The Great American Eclipse

Ann H Gabhart Ann's Posts, One Writer's Journal 8 Comments

Are you ready for the eclipse? Here in Kentucky everybody is excited to be in the path where you will be able to see a total or near total eclipse. It’s been billed as “the most exciting 2 minutes, 40 seconds in astronomy.”

The picture here is of a total solar eclipse seen in 1999. The picture on Wikipedia didn’t give the location, but the last time a total solar eclipse was visible in the USA was 1991 and then it was seen in totality only in part of Hawaii. The last time a total solar eclipse was visible in the contiguous United Sates was February 26, 1979, and the first since 1918 with a path of totality all the way across the states from the Pacific to the Atlantic. It begins in Oregon at a few minutes past 9 a.m. PDT and ends in South Carolina at a few minutes after 4 p.m. EDT. The ideal location is in the heart of western Kentucky, the exact location on the Orchard Dale historical farm, near Hopkinsville. The total eclipse of the sun will only last two minutes and 40 seconds at this place, but that represent the longest opportunity to view the eclipse in the entire world.

So people in that area are expecting a lot of company to show up Monday. And all us Kentuckians are hoping for no clouds so we can take advantage of this once in a lifetime event. I do remember seeing a partial eclipse when I was young. I remember all the warnings about not looking at the sun and the instructions for making a peephole viewer. All those warnings are out there again with lots of eclipse viewing glasses.

I’m excited about being so near to the path of the eclipse, but if you miss this one, I hear another one will be viewable in the USA in 2024. But barring a stormy cloudy day, I hope to catch a glimpse of this one. Through the proper safety eclipse glasses, of course. I’ll let you know how dark it gets in case you’re not in the path of totality. For a few seconds more than two minutes. Reminds me of the Kentucky Derby that always takes about two minutes to run after all the buildup each year. This is two minutes of a nature show.

Thanks to all of you who threw your name in my giveaway hat for a copy of Love Comes Home. If you haven’t yet, you still can. I’m giving away ten copies. Deadline to enter is Tuesday August 22nd at midnight EST and open to those 18 and over. I’ll contact the winners next Wednesday.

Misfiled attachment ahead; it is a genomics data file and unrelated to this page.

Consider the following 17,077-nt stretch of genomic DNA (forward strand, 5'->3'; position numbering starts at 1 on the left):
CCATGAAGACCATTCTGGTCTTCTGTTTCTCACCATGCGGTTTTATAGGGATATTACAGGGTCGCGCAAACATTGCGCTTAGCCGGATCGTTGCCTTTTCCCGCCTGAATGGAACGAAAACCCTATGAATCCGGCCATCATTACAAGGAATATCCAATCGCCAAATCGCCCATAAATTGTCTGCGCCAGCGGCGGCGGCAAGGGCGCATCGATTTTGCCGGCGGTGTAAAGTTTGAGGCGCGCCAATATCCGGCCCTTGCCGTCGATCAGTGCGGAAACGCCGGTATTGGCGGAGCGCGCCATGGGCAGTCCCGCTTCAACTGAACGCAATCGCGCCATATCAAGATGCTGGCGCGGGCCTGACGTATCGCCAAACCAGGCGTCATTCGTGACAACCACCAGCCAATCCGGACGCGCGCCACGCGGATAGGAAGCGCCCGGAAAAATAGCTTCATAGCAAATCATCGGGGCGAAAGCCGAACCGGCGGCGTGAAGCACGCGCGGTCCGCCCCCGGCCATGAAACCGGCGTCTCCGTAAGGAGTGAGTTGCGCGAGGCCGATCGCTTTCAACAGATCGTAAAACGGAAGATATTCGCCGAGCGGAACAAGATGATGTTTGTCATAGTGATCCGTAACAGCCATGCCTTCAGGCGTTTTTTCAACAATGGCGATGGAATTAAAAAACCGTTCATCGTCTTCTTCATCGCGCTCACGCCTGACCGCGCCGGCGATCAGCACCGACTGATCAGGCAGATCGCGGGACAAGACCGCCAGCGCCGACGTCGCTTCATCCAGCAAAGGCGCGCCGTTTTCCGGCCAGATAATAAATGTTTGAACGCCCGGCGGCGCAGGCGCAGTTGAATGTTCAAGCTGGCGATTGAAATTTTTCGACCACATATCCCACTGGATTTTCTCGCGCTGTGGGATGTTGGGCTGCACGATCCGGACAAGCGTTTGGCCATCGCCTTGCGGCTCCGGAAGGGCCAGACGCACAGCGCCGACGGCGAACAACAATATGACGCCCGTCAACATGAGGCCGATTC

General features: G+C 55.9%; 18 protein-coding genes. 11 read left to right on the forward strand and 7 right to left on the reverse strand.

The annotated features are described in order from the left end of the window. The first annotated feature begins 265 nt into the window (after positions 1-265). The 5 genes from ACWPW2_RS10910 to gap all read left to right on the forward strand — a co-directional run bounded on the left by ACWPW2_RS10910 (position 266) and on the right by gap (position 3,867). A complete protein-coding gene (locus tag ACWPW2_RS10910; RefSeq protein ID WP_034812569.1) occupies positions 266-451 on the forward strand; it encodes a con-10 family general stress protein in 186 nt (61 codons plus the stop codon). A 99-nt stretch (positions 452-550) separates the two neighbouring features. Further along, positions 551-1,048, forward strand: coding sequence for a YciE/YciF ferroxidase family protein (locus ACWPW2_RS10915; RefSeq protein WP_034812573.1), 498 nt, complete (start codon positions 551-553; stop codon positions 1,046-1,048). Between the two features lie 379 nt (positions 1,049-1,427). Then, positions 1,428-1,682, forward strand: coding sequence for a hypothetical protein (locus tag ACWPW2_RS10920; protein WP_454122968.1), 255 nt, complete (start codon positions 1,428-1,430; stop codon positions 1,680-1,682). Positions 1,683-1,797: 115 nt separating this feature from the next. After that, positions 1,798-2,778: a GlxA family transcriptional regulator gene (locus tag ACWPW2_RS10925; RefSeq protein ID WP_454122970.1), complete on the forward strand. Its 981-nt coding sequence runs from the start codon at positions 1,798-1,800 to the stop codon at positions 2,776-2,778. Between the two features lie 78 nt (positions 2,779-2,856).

Until then, happy reading and I hope you get to see one of the wonders of nature on Monday.

 

 

 

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Comments 8

  1. Phyllis Miller

    Thanks for the great info Ann, I knew some of it but not all, yes it was awesome! Made me marvel at God’s creation.

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      Ann H Gabhart

      I remembered seeing a partial eclipse once before, Phyllis, but I was glad I went to the totality zone since it wasn’t that far away. A couple of hours. That was doubled getting home, but we had a good time. The grandkids with parents and their two grandmothers helping watching for out of state cars to see how many they could spot. Before it got dark and we took an alternate route through the country where I couldn’t really see the license plates, we counted 26 states and several cars from Ontario. These parents don’t let their kids escape into electronic devices but like to have those car conversations and games. It’s always fun to travel with them.

  2. Lisa Bragg

    My husband and I watched from home in Barren County..It got dim outside and the crickets started chirping..Our daughter and son both live in Scottsville they got I think 37 seconds of totality.It got dark there!

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      Ann H Gabhart

      It got dark where we were, Lisa. We had a little over 2 minutes of totality. The crickets did chirp. I was surprised at how light it stayed when only a bare rim of the sun showed before the moon covered it all.

  3. Betsy Fuzy

    We really didn’t get to see the eclipse today but that’s okay because we were out shopping w/our teenage grandson, Sam , who is heading to Switzerland in a few weeks to study with other teens from the USA! What a privilege to help get him ready to go!! We have a delightful week w/him & I’ll probably shed some tears when we take him to the airport tomorrow!
    Looking forward to what you have to share about the eclipse!
    Betsy Fuzy
    PS we did notice that it got a little darker for a few minutes!!

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      Ann H Gabhart

      Neat, Betsy. Shopping with a grandkid before a big trip like that sounds good. Hope he has a wonderful time and I’m sure he’s grateful for your help.

  4. Karen L Chaudoin

    I hope you enjoy it too. I will be at work here in NC but will step out to see what will be a significant eclipse although not total. We are about 177 miles from the total. I remember one in the 60’s I thought. Enjoy your company and I hope they are all onto using their best manners!

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      Ann H Gabhart

      I wasn’t in the totality path, but glad I did travel to see it, Karen. My husband wouldn’t go – wanted to avoid the traffic, but he’s never been as amazed by natural phenomenon as me. It took us a while to get home but nobody fussed and we just had a good time.

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